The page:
This summer, more than 65 high school students from around the country and across the globe made their way to The University of Texas at Austin to experience life on a college campus.
The Summer @ UT/COLA Pre-College Program was designed to help students transition from high school to college, and is the first program of its kind in Texas. For three weeks, students came together to discover their career interests, prepare for college and experience UT Austin.
Casey Lampert, a rising high school senior from Dallas, said the program helped her confirm plans she had made for the future.
“I had already planned on applying to the liberal arts school before this summer experience, and after completing the program I couldn’t be more confident in my decision,” Lampert says. “Liberal arts offers a completely unique way of learning that impacts how you observe and interpret different situations. I came to appreciate the university beyond the school spirit that I already had and more for its incredible academics and professors.”
Jorge Rodriguez Grau and his wife, Nora, wanted their daughter Beatriz to participate in a summer program that would help her develop her interest in psychology and make an informed decision about her future career.
“This was the perfect opportunity for her to have a taste of a UT experience while learning what psychology is all about,” Rodriguez Grau says. “This three-week experience produced an astonishing mental shaping of our daughter’s perception of her future. She is now more convinced than ever that she wants to pursue psychology as her major.”
Before the program, 57 percent of the students participating said they would or were likely to apply to UT Austin. After three weeks on campus, that number rose to 81 percent.
Students in the Pre-College Program chose two areas of interest from the non-credit enrichment courses offered to them this summer. On Monday–Thursdays throughout the program, they attended both classes of their choice in two-hour sessions.
Students could choose from more than 20 subjects, including:
- Abnormal Psychology
- College-Level Reading & Writing
- Contemporary Moral Problems
- Liberal Arts Honors
- Sports Management
Paul Sullivan, a lecturer in the UT Austin English department, taught a course in college writing to 11 students. The two-hour sessions were divided into two parts. The first half of each class was devoted to reading and discussion, including typical college texts by authors like Alice Walker and Jonathan Kozol, as well as examples of exceptional college admissions essays.
The other portion of each class was a workshop, where students wrote and revised two of their own admissions essays and reviewed them with peer editors before sharing the results with the rest of the class.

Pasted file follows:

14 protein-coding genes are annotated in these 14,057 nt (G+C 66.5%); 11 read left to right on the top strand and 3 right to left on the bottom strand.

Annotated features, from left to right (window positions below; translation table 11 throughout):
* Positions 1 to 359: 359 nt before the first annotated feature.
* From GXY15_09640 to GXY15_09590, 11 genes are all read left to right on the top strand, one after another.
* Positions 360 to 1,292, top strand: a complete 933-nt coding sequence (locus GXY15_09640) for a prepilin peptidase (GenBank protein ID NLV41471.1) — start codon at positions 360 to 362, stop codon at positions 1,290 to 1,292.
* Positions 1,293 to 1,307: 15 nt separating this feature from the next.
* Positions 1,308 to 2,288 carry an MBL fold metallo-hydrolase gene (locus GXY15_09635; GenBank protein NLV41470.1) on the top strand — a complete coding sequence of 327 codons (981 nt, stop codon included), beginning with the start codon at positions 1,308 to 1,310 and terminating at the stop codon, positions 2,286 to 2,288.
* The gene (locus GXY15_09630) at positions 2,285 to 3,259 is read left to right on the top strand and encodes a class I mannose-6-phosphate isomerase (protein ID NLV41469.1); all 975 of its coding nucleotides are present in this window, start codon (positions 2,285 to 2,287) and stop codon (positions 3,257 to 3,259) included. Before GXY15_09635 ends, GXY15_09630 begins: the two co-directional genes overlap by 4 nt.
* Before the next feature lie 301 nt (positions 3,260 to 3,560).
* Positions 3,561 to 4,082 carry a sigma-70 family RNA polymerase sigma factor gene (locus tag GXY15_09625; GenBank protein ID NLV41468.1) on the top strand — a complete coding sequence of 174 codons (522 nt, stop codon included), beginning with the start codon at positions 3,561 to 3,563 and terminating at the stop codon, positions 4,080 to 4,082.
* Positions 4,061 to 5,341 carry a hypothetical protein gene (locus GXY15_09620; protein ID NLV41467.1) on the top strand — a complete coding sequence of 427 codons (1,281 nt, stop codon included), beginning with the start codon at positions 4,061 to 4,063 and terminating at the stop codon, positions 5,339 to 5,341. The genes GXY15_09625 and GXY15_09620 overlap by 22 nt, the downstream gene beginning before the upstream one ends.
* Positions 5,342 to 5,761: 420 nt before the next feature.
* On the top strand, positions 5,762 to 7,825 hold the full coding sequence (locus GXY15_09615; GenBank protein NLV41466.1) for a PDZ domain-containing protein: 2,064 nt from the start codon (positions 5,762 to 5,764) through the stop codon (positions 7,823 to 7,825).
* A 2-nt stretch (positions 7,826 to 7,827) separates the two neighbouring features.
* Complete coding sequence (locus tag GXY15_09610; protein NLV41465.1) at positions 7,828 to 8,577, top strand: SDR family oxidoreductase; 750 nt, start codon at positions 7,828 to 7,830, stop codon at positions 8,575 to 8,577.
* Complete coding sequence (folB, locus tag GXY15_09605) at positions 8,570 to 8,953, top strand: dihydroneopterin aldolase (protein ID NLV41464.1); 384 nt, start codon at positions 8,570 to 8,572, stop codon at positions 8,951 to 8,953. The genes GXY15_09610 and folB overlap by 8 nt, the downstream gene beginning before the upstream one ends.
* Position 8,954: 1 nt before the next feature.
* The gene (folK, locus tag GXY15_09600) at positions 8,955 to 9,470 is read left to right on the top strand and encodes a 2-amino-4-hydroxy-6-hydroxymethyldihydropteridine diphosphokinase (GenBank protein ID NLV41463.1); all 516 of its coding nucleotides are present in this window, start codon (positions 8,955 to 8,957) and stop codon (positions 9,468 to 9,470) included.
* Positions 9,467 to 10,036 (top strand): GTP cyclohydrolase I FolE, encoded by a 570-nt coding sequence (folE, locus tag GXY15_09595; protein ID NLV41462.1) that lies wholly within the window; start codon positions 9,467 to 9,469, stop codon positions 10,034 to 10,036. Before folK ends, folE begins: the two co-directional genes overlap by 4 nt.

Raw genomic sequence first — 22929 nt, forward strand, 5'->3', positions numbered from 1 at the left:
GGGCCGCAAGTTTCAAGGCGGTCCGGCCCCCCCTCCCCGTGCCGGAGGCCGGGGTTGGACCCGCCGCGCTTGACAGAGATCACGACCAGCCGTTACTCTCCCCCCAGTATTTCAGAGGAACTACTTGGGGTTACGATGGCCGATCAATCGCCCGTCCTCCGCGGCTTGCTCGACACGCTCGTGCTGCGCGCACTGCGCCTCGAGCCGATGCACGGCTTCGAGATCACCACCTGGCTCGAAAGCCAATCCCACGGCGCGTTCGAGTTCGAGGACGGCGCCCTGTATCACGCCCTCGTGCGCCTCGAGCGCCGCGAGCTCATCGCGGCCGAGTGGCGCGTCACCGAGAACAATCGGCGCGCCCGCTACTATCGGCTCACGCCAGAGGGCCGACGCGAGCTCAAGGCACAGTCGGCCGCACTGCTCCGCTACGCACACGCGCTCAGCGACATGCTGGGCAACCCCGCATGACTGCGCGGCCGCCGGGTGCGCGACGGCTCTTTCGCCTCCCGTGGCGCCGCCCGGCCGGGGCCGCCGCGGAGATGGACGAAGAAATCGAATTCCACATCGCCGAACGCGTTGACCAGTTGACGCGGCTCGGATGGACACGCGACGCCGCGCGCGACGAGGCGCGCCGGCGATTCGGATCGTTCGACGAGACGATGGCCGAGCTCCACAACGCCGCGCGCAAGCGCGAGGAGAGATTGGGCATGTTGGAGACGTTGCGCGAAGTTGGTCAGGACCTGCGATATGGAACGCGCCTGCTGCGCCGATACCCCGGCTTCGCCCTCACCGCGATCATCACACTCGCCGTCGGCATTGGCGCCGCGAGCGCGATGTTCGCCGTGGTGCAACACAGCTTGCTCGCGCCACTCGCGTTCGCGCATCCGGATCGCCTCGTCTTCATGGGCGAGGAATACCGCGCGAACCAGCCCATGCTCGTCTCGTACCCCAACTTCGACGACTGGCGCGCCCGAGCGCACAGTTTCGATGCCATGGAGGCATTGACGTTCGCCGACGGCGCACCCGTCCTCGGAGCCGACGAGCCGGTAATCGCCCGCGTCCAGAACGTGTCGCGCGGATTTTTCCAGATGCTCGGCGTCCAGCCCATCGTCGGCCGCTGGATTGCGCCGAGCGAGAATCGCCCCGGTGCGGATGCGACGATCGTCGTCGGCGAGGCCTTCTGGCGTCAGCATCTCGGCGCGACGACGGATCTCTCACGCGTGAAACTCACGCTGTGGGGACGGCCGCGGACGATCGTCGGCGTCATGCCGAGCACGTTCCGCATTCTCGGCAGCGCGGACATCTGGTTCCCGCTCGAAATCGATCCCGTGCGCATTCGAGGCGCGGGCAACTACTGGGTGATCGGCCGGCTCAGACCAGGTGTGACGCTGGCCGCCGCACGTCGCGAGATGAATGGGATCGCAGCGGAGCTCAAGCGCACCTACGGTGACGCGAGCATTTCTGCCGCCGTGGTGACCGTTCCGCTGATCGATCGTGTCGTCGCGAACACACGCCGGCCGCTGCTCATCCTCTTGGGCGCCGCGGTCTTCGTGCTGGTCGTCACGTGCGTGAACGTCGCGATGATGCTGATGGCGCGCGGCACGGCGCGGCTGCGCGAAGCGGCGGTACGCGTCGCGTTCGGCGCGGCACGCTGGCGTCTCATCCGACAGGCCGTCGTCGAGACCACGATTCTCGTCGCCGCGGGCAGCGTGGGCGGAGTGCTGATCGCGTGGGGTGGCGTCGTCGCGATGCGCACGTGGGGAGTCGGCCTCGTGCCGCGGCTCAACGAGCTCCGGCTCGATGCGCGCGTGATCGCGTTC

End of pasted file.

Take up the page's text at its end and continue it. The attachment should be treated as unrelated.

“We used the reading to sharpen skills in description and analysis for writing college admissions essays,” Sullivan says. “One student was a rodeo rider, a member of his country’s national team. He wrote vividly about his sport, and he revised vigorously, almost competitively.”
The classroom wasn’t the only place students got to experience university life through Summer @ UT/COLA. UT Austin partnered with Summer Discovery, a company that organizes programs for high school students on college campuses across the country, to oversee residential life and student safety. Program participants lived together in the Callaway House, a new UT Austin freshman student residence one block away from campus.
Students also chose from optional activities around the campus and community, such as visiting the LBJ Presidential Library & Museum, touring the UT football stadium and the Texas State Capitol and playing a variety of sports. They also enjoyed weekend excursions, including bat-watching on the Congress Avenue Bridge, a trip to San Antonio and a riverboat cruise.
The Pre-College Program included students from 16 countries and 11 states, which led to an environment of cultural curiosity and engagement. Rodrigo Saraiva, a student from São Paulo, Brazil, saw the experience as a way to explore what attending college in the United States would be like.
“My roommates were from New York, Houston and El Salvador and I shared my own culture with them and they shared with me,” Saraiva says. “I said to my roommate once, ‘I could live like this for an entire year.’ This experience had a huge impact on my life, because now I have the experience of living abroad, and if I want to go to college in the United States, I can get used to it.”
Beatriz Rodriguez, a participant from Katy, Texas, not only confirmed her interest in the field of psychology, but also formed strong bonds with peers.
“I got to meet a lot of great people,” Rodriguez says. “I met people from all over the world and I grew very close to them in a very small amount of time. So this experience was great culturally, educationally and socially. I definitely want to have a similar experience again soon.”
Header photo credit: Lawrence Peart